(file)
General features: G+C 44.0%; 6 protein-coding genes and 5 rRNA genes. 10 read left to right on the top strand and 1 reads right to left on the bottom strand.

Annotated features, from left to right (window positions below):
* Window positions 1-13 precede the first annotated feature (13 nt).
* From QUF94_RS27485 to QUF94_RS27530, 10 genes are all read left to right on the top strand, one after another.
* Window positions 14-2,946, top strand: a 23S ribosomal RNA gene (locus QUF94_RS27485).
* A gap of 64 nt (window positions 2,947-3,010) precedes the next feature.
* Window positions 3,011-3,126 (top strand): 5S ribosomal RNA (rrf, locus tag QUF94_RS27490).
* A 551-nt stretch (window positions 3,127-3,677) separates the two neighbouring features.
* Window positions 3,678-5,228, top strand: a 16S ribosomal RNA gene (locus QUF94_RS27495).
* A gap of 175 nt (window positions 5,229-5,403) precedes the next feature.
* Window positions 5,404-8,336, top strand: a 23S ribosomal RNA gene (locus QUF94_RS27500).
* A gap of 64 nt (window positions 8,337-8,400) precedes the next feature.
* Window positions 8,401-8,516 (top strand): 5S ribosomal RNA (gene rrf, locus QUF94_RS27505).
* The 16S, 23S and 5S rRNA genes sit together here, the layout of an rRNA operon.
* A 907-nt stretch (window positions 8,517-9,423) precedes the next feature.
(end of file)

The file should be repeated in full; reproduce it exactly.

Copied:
General features: G+C 44.0%; 6 protein-coding genes and 5 rRNA genes. 10 read left to right on the top strand and 1 reads right to left on the bottom strand.

Annotated features, from left to right (window positions below):
* Window positions 1-13 precede the first annotated feature (13 nt).
* From QUF94_RS27485 to QUF94_RS27530, 10 genes are all read left to right on the top strand, one after another.
* Window positions 14-2,946, top strand: a 23S ribosomal RNA gene (locus QUF94_RS27485).
* A gap of 64 nt (window positions 2,947-3,010) precedes the next feature.
* Window positions 3,011-3,126 (top strand): 5S ribosomal RNA (rrf, locus tag QUF94_RS27490).
* A 551-nt stretch (window positions 3,127-3,677) separates the two neighbouring features.
* Window positions 3,678-5,228, top strand: a 16S ribosomal RNA gene (locus QUF94_RS27495).
* A gap of 175 nt (window positions 5,229-5,403) precedes the next feature.
* Window positions 5,404-8,336, top strand: a 23S ribosomal RNA gene (locus QUF94_RS27500).
* A gap of 64 nt (window positions 8,337-8,400) precedes the next feature.
* Window positions 8,401-8,516 (top strand): 5S ribosomal RNA (gene rrf, locus QUF94_RS27505).
* The 16S, 23S and 5S rRNA genes sit together here, the layout of an rRNA operon.
* A 907-nt stretch (window positions 8,517-9,423) precedes the next feature.